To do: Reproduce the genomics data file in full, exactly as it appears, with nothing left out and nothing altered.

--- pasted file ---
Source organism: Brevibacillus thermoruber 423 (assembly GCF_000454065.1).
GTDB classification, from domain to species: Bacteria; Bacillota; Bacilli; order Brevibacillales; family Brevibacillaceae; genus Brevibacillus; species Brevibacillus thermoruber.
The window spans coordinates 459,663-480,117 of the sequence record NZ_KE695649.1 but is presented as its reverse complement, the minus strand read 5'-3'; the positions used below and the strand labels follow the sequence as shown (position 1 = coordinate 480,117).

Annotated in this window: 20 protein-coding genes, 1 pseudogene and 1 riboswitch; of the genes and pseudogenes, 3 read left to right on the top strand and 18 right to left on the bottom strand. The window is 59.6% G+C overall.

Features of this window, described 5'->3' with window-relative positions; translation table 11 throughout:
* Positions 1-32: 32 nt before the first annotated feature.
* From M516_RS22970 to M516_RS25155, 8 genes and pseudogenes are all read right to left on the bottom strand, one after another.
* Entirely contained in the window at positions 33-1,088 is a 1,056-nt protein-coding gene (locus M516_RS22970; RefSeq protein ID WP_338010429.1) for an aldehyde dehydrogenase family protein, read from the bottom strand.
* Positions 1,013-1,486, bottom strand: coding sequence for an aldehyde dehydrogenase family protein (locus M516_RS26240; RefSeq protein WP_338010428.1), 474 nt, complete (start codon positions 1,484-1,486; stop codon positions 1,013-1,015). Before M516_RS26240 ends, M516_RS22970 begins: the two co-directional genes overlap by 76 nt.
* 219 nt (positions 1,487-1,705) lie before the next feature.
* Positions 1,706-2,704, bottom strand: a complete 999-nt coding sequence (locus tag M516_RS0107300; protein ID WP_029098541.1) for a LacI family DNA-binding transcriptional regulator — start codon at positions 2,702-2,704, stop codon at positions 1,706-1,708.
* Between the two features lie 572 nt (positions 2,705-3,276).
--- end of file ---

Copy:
Source organism: Brevibacillus thermoruber 423 (assembly GCF_000454065.1).
GTDB classification, from domain to species: Bacteria; Bacillota; Bacilli; order Brevibacillales; family Brevibacillaceae; genus Brevibacillus; species Brevibacillus thermoruber.
The window spans coordinates 459,663-480,117 of the sequence record NZ_KE695649.1 but is presented as its reverse complement, the minus strand read 5'-3'; the positions used below and the strand labels follow the sequence as shown (position 1 = coordinate 480,117).

Annotated in this window: 20 protein-coding genes, 1 pseudogene and 1 riboswitch; of the genes and pseudogenes, 3 read left to right on the top strand and 18 right to left on the bottom strand. The window is 59.6% G+C overall.

Features of this window, described 5'->3' with window-relative positions; translation table 11 throughout:
* Positions 1-32: 32 nt before the first annotated feature.
* From M516_RS22970 to M516_RS25155, 8 genes and pseudogenes are all read right to left on the bottom strand, one after another.
* Entirely contained in the window at positions 33-1,088 is a 1,056-nt protein-coding gene (locus M516_RS22970; RefSeq protein ID WP_338010429.1) for an aldehyde dehydrogenase family protein, read from the bottom strand.
* Positions 1,013-1,486, bottom strand: coding sequence for an aldehyde dehydrogenase family protein (locus M516_RS26240; RefSeq protein WP_338010428.1), 474 nt, complete (start codon positions 1,484-1,486; stop codon positions 1,013-1,015). Before M516_RS26240 ends, M516_RS22970 begins: the two co-directional genes overlap by 76 nt.
* 219 nt (positions 1,487-1,705) lie before the next feature.
* Positions 1,706-2,704, bottom strand: a complete 999-nt coding sequence (locus tag M516_RS0107300; protein ID WP_029098541.1) for a LacI family DNA-binding transcriptional regulator — start codon at positions 2,702-2,704, stop codon at positions 1,706-1,708.
* Between the two features lie 572 nt (positions 2,705-3,276).